Recipe: sesame tofu
I had the opportunity to enjoy several meals with my parents this summer, because of their extended stay in Boulder. It became so routine that my parents would sometimes order Chinese takeout and supplement it with some of their own Chinese dishes. On one occasion, Mom had ordered sesame tofu. Believe it or not, I had never had it before. It was good, albeit greasy in that Chinese restaurant way. A few weeks ago, I had a sudden craving for sesame tofu and said to myself (as I always do), “I bet I could make that.”
sesame seeds, red pepper flakes, ginger, green onions, tamari, sesame oil, honey, rice vinegar, cornstarch, tofu, garlic
Don’t you just love when you find out how easy it is to make a recipe at home? And the more experience you have with cooking and baking, the more accessible recipes become. Not only does it demystify cooking, but you also understand what goes into your food and ultimately, into your body. Plus, you get to tweak it to your liking! I’m all about customization, don’t you know.
The first step is to press the extra-firm tofu. It always sounded so tedious to me, but it’s quite simple. Wrap the block of tofu (extra-firm) in paper towels and place it on something flat. Then set a heavy flat-bottomed something or other (bowl, plate, etc.) on the tofu to help press out liquid. While gravity and pressure do their things, you can prepare the sauce.
pressing the tofu
sesame oil, rice vinegar, tamari, minced garlic and ginger, honey, hot pepper flakes
adding tamari to the mix
stir the sauce together and warm it on the stove
While the sauce is on a low simmer, mince your green onions and then unwrap your tofu if it has been pressed for 20 minutes. 20 minutes is not a magic amount of time. I actually pressed the tofu for 30 minutes because I was shooting two recipes at the same time. Oh well. Pat the block of tofu with dry paper towels and dice it. I cubed mine to just under 1-inch cubes… more like 3/4-inch cubes.
mince the green onions
towel it off
Tofu gets such a bad rap, which is a shame. I love the stuff, and it’s not just because I’m frying it up and dousing it with sauce (as in this case). Tofu in soups, stews, salads, stir-fries – it’s all good in my book!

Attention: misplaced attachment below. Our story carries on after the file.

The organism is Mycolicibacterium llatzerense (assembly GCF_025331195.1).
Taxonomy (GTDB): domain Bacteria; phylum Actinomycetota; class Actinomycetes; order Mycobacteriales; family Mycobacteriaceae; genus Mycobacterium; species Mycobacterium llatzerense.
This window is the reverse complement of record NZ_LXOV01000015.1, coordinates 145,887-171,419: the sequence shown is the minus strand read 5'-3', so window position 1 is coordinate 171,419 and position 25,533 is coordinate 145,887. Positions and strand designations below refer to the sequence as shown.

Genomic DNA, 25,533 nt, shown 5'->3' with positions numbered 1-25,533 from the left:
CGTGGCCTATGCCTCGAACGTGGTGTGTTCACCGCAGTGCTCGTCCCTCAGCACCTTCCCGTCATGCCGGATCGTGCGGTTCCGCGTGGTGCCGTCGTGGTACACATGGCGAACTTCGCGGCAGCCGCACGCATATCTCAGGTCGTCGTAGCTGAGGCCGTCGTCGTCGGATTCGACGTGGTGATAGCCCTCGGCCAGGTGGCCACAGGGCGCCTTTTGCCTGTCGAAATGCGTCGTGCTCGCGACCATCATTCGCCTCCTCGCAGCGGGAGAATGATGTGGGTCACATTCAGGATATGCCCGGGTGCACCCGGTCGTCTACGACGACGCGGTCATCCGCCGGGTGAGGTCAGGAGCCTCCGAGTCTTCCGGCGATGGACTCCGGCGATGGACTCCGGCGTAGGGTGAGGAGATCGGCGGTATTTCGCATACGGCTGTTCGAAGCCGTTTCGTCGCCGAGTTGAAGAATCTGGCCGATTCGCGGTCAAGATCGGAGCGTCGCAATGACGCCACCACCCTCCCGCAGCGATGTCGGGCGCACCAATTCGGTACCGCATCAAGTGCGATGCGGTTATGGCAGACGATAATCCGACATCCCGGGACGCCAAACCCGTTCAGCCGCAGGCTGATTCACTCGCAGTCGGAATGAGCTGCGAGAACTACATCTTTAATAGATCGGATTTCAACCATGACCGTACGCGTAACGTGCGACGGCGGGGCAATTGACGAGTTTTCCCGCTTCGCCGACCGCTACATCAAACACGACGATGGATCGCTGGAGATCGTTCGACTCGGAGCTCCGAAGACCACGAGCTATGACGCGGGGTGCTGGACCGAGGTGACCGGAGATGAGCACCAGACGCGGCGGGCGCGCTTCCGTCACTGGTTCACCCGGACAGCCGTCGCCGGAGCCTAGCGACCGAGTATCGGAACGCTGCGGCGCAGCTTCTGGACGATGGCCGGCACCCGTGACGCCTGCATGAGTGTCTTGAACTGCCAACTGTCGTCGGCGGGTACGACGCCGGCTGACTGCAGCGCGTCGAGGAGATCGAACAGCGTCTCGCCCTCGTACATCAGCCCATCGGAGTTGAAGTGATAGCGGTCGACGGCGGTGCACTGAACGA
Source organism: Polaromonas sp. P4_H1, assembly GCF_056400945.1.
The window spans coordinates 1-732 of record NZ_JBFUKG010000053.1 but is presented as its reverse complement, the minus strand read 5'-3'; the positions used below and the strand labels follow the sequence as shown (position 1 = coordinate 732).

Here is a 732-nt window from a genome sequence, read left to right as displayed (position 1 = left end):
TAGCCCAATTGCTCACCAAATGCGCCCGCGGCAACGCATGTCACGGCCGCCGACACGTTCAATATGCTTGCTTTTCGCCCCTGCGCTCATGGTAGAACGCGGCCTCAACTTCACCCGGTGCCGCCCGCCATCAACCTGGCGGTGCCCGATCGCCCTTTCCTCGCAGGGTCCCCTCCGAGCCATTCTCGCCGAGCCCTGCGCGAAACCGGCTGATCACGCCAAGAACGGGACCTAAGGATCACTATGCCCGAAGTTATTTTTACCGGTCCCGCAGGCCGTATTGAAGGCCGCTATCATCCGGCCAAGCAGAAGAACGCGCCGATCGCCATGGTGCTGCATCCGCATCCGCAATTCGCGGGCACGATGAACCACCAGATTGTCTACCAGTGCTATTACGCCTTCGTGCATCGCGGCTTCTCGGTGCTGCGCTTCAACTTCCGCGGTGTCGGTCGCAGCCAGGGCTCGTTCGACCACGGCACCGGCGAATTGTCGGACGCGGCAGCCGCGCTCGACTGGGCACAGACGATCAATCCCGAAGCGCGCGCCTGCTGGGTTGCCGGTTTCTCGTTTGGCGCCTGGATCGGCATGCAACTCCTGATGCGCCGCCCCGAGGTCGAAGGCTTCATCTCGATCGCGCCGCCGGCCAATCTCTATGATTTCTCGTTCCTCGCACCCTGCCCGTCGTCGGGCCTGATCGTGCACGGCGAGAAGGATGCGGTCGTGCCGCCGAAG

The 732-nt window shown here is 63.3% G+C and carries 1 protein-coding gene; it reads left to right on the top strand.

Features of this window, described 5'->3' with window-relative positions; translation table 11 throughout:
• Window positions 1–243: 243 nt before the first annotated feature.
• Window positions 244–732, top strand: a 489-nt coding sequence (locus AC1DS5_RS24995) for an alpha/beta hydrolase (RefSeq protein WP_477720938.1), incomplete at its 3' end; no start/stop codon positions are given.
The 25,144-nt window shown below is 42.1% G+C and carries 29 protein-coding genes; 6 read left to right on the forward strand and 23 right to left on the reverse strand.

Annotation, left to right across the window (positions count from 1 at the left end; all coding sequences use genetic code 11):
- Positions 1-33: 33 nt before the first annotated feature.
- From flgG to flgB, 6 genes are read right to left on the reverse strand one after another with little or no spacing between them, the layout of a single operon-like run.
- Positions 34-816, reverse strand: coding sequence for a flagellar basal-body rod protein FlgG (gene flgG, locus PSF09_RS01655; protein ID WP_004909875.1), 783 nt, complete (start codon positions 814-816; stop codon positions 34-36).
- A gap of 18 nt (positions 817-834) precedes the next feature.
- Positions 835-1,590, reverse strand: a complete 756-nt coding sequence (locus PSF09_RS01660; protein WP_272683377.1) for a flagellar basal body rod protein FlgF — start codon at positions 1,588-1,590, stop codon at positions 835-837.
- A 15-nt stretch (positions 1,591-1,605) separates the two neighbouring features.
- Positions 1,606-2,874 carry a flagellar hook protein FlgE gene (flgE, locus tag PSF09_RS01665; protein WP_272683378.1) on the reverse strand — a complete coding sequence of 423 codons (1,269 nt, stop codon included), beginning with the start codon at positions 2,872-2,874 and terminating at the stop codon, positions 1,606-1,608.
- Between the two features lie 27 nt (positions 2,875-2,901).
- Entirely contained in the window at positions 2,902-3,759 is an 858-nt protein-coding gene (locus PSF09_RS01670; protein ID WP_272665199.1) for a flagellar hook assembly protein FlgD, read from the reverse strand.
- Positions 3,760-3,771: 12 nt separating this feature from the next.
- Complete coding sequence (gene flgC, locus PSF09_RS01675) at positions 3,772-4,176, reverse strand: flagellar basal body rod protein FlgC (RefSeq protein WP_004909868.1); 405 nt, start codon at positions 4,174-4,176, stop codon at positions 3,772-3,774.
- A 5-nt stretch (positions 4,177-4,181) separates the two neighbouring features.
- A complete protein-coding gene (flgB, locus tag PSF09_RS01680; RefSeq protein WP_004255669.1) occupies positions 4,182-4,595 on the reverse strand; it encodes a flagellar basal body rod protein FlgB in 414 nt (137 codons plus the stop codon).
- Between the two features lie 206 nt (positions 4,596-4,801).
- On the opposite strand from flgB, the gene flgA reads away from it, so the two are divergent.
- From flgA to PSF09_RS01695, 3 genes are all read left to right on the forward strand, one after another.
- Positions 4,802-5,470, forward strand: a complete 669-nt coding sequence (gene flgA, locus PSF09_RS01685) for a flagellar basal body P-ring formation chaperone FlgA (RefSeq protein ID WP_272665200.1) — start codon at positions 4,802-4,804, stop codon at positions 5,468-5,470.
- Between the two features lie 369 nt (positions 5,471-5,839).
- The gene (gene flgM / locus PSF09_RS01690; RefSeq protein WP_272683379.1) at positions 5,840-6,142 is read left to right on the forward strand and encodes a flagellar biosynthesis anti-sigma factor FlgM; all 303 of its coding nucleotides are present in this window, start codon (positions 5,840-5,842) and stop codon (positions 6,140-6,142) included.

dust with cornstarch
gently toss to coat
fry to a golden brown
drain on towels
I worried that this might fry aggressively with lots of splattering because of the moisture in the tofu, but it behaved quite well under its shell of cornstarch. The frying time was about four or five minutes to reach a light golden color. Once the tofu is done frying, it’s go time. Take the sauce off the burner (remember, it was simmering the whole time – actually, I shut the heat off the moment I started frying) and pour about half of it over the tofu. Dress the tofu with the sesame seeds (the recipe calls for 1/2 cup sesame seeds, I found 1 tablespoon to be sufficient) and green onions.
pour the sauce over the golden cubes of tofu
toss to coat
add the green onions and sesame seeds and toss together
As with anything fried, it is best to serve this hot and immediately. You would think the sauce would make the tofu cubes instantly soggy, but surprisingly, it doesn’t. Just before serving, I poured a little more of the sauce over the top of the tofu and garnished with more green onions. I liked this home-cooked version better than the restaurant version. The coating on mine was thinner, more delicate. And the home-cooked version of the sauce pours more like a liquid than a thick, gloppy sauce. I consider that an improvement. It made for a terrific lunch.
we enjoyed it with baby bok choy and broccoli
modified from this recipe
14 oz. extra-firm tofu
1/4 cup cornstarch
1-2 tbsps sesame seeds
3-4 green onions, minced
1/3 cup (~4.25 oz.) honey
3 tbsps tamari soy sauce
3 tbsps fresh ginger, minced
2 tbsps sesame oil
2 tbsps rice wine vinegar
2 garlic cloves, minced
1-2 tsps red chili pepper flakes (1 tsp for medium spice, more for spicy)
Wrap the block of tofu in paper towels and set it on a flat plate or cutting board. Place a heavy plate or flat-bottomed bowl on top of the tofu to squeeze the liquid out. Let it sit for 20-30 minutes. While the tofu is being pressed, stir all of the sauce ingredients in a small saucepan over medium heat. Simmer the sauce on low. Unwrap the tofu block and dry it with more paper towels. Cut the tofu into 1-inch cubes and place in a bowl. Dust the tofu with cornstarch and gently toss to coat the cubes. Heat an inch of vegetable oil in a deep pan with a candy thermometer clipped to the side to measure the temperature of the oil. When the oil reaches 350°F, fry the tofu cubes in batches (I did mine in 2 batches) until light golden in color. Remove the tofu from the oil and set on paper towels to drain. When all of the tofu is fried, place the cubes in a large bowl. Remove the sauce from the heat and pour half to two-thirds of it over the tofu. Toss to coat the tofu. Add the sesame seeds and green onions, and toss to mix with the tofu. Serve immediately with sauce on the side for dipping or pouring over the tofu. Serves 4 as part of a multi-dish meal.